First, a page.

Now, having played the game through both, is there a source port I’d recommend ahead of another? If you’re trying to achieve an authentic experience, not really. Although Chocolate Doom is fantastic at what it does and gets recommended plenty for being a faithful source port, GZDoom can essentially do the same, although the former’s uncomplicatedness earns it points too. The problem I have with GZDoom is that out of the box, it is evidently tailored towards a heavily modified reproduction of Doom which absolutely isn’t faithful, higher textures and mouselook enabled from the offset to list two changes which conflict with potential aspirations of authenticity. That said, it’s friendlier. Chocolate Doom, even digging into the simple options menu, does look a bit ancient and looks ready to bite your hand off if you press a button the wrong way, whereas GZDoom is crystal clear and easily navigable with the mouse alone. Ultimately though, GZDoom does have some features which, while not wholly authentic, can better your experience with the game. Simply put, Doom in its original form does carry with it baggage of that time, low resolution textures namely which makes looking at enemies from a distance a bit weary on the eyes. It’s a topic worthy of lengthy discussion, but for now, know that it’s something which can and will affect your experience with the game.

Jumping into the game – which for reference I’m reviewing through Chocolate Doom’s nostalgia goggles – Doom proves refreshingly uncomplicated. When Doom 2016 released, many people were quick to praise it for it’s no nonsense approach to story, by that I mean it considered stories nonsense and ripped and tore it’s way through the potential plot’s guts right to the action. It’s antecedent shares the same approach, uttering not a single whisper of narrative until a single slide of text at the end of each episode. Doom is split into three episodes by the way, eventually four with the release of The Ultimate Doom named Thy Flesh Consumed. The vast majority of this review excludes the supplementary episode, as it’s something…different.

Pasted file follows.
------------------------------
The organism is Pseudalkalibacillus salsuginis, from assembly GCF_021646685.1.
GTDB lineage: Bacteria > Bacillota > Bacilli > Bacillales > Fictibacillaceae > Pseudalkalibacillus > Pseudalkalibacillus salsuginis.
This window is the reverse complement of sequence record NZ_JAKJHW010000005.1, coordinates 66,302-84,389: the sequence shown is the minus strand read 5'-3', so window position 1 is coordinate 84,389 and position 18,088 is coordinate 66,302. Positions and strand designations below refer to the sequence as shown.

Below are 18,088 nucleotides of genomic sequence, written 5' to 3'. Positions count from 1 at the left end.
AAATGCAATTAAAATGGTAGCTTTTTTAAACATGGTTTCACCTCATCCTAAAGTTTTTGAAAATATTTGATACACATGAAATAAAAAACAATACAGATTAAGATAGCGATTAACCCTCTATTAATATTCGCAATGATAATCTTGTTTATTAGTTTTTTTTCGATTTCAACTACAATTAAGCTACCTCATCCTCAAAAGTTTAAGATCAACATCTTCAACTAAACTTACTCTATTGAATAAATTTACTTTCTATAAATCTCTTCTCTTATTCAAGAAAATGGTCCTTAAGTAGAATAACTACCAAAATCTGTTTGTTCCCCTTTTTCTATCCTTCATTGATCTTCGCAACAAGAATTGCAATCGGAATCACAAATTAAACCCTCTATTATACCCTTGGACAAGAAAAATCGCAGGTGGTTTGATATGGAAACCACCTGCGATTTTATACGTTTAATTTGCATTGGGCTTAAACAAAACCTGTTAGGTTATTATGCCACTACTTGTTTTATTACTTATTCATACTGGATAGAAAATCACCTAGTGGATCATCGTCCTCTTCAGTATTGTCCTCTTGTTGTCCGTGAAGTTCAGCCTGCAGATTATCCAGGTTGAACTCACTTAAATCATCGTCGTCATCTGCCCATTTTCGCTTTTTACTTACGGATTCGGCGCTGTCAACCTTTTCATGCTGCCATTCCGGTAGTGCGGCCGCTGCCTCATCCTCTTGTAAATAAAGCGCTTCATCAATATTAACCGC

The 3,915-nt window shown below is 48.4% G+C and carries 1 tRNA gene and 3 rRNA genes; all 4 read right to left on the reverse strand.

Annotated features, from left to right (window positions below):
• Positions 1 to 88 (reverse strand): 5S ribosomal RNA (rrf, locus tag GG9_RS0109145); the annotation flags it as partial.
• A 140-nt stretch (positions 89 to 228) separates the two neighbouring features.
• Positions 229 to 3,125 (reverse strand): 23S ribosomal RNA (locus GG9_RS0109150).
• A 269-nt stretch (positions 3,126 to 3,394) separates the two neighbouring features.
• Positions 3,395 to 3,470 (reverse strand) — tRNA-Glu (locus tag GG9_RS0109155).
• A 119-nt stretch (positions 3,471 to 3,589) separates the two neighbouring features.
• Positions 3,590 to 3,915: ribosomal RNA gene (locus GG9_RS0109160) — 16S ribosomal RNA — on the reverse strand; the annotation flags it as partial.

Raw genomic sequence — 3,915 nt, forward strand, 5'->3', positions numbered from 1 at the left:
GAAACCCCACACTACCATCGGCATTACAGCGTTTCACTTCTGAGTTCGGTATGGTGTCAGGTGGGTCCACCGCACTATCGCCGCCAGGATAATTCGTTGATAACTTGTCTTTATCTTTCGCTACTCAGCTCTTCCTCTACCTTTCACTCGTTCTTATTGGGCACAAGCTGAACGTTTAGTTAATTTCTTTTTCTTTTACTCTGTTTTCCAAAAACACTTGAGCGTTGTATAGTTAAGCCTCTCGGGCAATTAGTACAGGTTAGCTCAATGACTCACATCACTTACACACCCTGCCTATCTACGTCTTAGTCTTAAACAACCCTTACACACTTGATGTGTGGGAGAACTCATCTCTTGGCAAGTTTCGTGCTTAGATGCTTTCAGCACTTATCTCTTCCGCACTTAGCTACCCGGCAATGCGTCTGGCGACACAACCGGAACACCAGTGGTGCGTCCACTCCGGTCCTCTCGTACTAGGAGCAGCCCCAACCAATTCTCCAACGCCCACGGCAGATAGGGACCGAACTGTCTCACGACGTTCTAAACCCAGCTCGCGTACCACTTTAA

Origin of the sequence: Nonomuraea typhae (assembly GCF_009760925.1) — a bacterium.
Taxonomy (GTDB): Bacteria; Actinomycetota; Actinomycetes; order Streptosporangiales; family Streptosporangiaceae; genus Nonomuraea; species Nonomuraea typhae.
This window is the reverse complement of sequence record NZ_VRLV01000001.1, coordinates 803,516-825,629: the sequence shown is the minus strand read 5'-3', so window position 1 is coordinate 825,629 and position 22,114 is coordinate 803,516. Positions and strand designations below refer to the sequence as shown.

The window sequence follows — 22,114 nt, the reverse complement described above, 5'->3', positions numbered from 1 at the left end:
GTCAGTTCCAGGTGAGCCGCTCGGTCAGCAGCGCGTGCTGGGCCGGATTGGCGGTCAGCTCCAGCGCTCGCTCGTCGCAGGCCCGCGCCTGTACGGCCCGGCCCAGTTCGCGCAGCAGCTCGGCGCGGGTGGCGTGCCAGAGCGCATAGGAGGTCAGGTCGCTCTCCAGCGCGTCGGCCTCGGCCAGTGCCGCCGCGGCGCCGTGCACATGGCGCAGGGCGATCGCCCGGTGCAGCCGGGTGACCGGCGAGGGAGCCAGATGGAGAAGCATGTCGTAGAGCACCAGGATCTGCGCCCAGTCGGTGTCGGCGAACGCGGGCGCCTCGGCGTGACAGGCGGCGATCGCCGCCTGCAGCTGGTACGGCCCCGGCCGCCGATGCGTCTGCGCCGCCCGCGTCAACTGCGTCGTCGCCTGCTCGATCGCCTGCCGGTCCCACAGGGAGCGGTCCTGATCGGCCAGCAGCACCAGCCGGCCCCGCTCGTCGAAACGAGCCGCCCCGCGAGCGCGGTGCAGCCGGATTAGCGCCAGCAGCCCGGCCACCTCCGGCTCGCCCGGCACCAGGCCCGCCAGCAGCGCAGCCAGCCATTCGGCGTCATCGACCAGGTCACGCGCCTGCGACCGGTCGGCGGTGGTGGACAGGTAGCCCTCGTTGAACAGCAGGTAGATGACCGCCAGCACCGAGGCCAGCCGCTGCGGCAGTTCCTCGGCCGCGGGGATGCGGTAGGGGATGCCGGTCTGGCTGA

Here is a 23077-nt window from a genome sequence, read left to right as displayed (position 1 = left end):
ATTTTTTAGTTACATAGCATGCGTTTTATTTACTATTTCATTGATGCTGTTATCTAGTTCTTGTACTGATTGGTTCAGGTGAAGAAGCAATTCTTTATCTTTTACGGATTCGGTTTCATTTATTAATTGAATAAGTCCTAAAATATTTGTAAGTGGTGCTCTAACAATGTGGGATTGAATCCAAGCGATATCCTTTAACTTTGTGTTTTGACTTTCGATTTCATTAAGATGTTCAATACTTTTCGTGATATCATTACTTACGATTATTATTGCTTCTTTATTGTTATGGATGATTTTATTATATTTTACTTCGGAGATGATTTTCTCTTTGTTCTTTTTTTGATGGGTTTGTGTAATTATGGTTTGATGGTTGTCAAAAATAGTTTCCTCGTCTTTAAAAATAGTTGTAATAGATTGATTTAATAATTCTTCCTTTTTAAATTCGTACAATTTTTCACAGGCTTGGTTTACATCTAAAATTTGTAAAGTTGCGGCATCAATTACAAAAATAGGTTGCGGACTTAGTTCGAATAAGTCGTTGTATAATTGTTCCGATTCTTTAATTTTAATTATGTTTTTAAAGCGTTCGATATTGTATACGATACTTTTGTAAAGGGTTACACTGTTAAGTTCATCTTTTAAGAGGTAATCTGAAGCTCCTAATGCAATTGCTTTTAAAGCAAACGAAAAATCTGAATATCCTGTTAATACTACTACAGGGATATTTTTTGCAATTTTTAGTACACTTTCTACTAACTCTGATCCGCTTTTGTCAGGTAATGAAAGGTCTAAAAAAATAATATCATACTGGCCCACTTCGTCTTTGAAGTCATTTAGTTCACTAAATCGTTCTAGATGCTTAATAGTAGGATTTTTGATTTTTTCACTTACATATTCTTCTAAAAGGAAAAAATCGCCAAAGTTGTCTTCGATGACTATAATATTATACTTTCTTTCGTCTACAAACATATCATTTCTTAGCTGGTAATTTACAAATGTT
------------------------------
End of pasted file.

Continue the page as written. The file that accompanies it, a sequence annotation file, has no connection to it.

You spawn into the first episode, Knee-Deep into the Dead, with nothing but your fists and a pistol. New players might be shocked to find you play as a vertically-impaired demon slayer, but it’s true, Doom in its classic form had no option to look freely up and down, and believe it or not, you do in fact slay demons. Personally, I enjoy what is, fundamentally, an engine limitation. Looking up and down isn’t a luxury afforded to the player, but you promptly forget about it thanks to Doom’s implementation of aim assist. You can use either the keyboard or mouse to look left and right, and any enemy on the Y axis which enters the centre portion of your view is automatically targeted as if you were aiming at them directly with a crosshair. I don’t prefer it, per say, but it’s a pragmatic resolution which allows the player to focus on other things outside of aim. I can speak from experience that plenty of shooters, especially online ones, place considerable focus on players aiming with precision (tools like Aimlab are big for reason) and sometimes I feel disconnected from other elements of the game as a result, like how I move or considering whether the weapon I’m using is at all suitable.

Movement and weapon selection are vital in Doom, so that must mean I carefully selected those examples for use as a cheap segway. Fans will often cite Knee-Deep into the Dead as the perfect episode, further acting as the perfect tutorial also. From the very first opening room in mission one, you’ll experience Doom’s woozy speed. Even without running, you move fast in this game, swaying daintily side to side, obverse to the hellish brutality surrounding you. You quickly meet your first foes: the zombieman, imp and shotgun guy. The former foe acts as fodder, only serving as a light annoyance in numbers due to their hitscan weapons which somehow deal less damage than your pistol. Imp’s are the opposite, visually grotesque and physically more vigorous, launching projectile-based fireballs in your direction. Due to their lack of hitscan, you can use the game’s zippy pace to your advantage to evade fireballs and consequently whittle them down without so much as grazing burn on you. Then you move onto the shotgun guy. He wields a devastating missile launcher capable of dropping you with one shot in a terrible mess of explosives. Not really, but the shotguns they use are scary, even more so when you tear them from their corpses and use them against their brethren. The shotgun is the first real step into what makes Doom’s gunplay great, and that’s the raw weight weapons have behind them. Often overshadowed by its sequel’s double barrelled boomstick, the shotgun remains consistently useful, having significant heft to match its impressive damage output. Every gun in the game is like this. The advanced peashooter (also known as the chaingun) lacks the instantaneous oomph from the shotgun blast, but the rapid cycling of bullets feels weighty in its own way. The rocket launcher doesn’t need any explanation in the way of it being a rocket launcher, but Doom executes it doubly well by complementing the release of rockets with a gusty “woosh”, along with some assertive pushback on enemies when they land. The “literal Big Fucking Gun” I mentioned in the intro is more of the same, raining down colossal damage on hit, chaining from enemy to enemy and feeling like a huge release of energy.